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Wholly Nasrudin Transcript
If you thought saints couldn’t be funny, think again, for here comes Nasrudin, the witty and wise visionary holy man from Sufi culture, a branch of Islam. In traditional folkore all over Iran, Turkey and Afghanistan, anecdotes about Nasrudin are so popular that a dispute has been raging since the Middle Ages over which country has the distinction of being his native land.
The stories of Nasrudin illustrate Sufi mystic truths through vignettes about mundane, everyday experience. Nasrudin himself is an ambiguous figure of humor. Impossibly clever and obtuse at the same time, he is sometimes the rogue hero having fun at the expense of others, and at other times the object of their jokes. Some of the stories offer astute studies of human psychology. In one tale we meet the traveling Nasrudin who is entranced by the sight of red hot chili peppers in a foreign town. Mistaking them for delicious, exotic fruit, he buys a whole bunch and starts gorging himself on them. Soon enough, he realizes his error, but continues to torture himself. A passerby asks him the reason for such obstinacy — he replies, “These are not chili peppers I’m eating, it’s my money.”
For every metaphysical quibble, Nasrudin has a ready answer. On being questioned about the nature of Fate, he answers that it is nothing but a series of assumptions. When we expect things to go badly, and they don’t, we call it good luck. And vice versa. We pretend that we know the future, but when we are caught out we call it Fate.
There are fantastical elements in Nasrudin’s nature that make him a very unconventional teacher. A poor man, he once goes in his usual rags to a wedding feast at a rich household, and is refused admission. He returns home and comes back to the wedding garbed in the only fine cloak he has, and is welcomed this time. He takes off his cloak and promptly begins feeding the delicacies to the cloak insisting all the while that the real guest at the banquet is his clothing, not him.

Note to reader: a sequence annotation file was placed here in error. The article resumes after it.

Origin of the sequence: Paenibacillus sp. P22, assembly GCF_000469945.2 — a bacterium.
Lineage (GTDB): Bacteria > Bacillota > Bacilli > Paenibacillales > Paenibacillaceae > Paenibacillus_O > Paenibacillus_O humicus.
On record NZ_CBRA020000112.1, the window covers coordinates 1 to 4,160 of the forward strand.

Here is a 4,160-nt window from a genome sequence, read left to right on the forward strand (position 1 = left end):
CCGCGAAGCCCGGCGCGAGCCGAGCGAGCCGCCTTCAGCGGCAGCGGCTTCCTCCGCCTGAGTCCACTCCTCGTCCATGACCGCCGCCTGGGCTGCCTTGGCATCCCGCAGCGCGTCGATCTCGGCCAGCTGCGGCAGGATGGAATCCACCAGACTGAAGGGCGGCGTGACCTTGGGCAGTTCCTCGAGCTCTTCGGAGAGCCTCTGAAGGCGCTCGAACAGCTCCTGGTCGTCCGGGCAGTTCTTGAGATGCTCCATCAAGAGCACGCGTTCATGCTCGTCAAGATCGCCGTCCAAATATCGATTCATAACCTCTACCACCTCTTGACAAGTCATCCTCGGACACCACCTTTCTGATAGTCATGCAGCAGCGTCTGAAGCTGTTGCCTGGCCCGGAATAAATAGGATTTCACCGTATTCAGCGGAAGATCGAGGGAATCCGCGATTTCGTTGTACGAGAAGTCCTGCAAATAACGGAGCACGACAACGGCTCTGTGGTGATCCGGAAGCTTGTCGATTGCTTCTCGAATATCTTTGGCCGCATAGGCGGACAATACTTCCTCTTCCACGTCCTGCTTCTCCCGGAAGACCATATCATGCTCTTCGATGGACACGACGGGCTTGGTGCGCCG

It’s subtle digs like these at the established authority of the rich and powerful, that make the Nasrudin stories so attractive to people all over the world. The historical Nasrudin is supposed to have been a contemporary of the medieval Persian tyrant Sultan Jahansuz, the “burner of the world.” Despite the centuries that have passed, Nasrudin and his stories can still compel children to think anew about oppressive social orders, and the meaning of a truly spiritual life. Four volumes of these tales for young people and adults have been collected by Idries Shah in English. The tales can also help to counter some of the stereotypes about Middle Eastern life and attitudes. There may be dusty, thronging bazaars, whirling dervishes and beautiful maidens trapped in high-walled gardens, but Nasrudin’s playful humor and irony bring these airy Eastern cliches down to earth.